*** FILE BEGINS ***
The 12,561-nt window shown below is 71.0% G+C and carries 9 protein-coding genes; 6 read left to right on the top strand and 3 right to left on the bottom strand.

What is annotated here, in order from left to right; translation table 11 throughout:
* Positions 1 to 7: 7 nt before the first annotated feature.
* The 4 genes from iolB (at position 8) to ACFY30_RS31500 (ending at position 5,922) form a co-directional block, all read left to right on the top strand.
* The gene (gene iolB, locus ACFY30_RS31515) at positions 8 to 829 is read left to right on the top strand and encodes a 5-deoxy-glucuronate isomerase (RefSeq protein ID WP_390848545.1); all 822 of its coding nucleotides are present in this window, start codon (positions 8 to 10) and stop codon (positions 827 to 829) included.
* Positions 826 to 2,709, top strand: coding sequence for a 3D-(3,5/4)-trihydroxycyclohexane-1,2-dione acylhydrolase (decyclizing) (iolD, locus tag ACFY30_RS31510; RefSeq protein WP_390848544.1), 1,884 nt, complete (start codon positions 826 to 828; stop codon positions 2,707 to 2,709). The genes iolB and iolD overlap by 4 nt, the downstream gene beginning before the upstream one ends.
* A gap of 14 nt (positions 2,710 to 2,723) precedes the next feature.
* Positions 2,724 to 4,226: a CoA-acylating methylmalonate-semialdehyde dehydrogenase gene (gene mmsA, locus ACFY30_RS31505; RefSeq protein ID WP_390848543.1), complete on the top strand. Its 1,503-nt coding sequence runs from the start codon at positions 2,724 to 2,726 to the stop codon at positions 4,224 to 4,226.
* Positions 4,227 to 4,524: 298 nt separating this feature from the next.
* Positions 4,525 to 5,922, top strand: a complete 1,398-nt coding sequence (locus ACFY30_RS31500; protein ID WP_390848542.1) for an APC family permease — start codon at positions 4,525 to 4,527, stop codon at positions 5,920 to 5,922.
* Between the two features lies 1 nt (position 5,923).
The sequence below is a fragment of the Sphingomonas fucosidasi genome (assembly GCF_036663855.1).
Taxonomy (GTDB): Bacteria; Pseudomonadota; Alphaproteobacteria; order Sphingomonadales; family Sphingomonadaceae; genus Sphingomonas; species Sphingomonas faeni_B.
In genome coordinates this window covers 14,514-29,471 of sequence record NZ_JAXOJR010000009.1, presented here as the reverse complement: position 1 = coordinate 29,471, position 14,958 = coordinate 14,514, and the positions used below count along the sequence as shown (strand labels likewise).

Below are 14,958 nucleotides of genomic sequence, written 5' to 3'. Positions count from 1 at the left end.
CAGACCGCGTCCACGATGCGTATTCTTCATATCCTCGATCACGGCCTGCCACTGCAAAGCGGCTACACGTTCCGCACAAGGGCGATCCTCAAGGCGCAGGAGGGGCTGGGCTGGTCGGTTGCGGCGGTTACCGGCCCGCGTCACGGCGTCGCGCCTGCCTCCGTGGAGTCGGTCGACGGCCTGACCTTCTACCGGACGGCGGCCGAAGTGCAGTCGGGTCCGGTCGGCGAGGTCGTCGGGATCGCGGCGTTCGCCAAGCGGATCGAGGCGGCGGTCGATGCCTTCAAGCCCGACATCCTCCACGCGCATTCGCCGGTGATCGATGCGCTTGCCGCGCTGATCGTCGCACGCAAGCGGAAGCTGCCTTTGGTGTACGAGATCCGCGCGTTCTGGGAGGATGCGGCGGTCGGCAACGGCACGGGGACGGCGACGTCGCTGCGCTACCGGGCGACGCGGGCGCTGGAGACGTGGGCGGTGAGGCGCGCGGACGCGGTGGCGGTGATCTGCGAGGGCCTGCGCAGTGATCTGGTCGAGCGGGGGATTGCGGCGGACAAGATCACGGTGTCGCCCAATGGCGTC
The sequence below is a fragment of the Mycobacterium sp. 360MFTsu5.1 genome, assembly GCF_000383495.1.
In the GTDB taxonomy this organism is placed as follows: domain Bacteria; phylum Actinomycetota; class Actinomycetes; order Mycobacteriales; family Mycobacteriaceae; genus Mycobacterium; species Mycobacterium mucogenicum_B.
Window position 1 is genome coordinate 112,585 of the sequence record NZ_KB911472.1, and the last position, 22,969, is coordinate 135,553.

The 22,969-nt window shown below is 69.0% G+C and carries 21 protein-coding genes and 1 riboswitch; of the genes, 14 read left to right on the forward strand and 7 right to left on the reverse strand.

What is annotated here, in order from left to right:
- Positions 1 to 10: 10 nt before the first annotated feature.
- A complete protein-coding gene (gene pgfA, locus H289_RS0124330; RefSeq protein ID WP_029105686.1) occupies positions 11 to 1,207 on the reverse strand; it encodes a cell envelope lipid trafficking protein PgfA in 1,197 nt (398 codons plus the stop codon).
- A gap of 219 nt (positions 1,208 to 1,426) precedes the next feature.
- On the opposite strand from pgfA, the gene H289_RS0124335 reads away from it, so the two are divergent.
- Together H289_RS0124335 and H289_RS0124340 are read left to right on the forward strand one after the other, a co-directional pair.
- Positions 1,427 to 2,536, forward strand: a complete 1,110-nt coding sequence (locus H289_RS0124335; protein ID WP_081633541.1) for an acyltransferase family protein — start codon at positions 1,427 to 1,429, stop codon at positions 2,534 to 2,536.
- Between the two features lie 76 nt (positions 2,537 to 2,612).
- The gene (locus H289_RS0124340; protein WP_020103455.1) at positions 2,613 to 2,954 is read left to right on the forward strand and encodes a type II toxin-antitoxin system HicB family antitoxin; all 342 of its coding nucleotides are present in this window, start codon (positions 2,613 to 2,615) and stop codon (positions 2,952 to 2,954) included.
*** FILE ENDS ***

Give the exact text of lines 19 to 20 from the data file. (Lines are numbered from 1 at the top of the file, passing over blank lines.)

Window position 1 is genome coordinate 112,585 of the sequence record NZ_KB911472.1, and the last position, 22,969, is coordinate 135,553.

The 22,969-nt window shown below is 69.0% G+C and carries 21 protein-coding genes and 1 riboswitch; of the genes, 14 read left to right on the forward strand and 7 right to left on the reverse strand.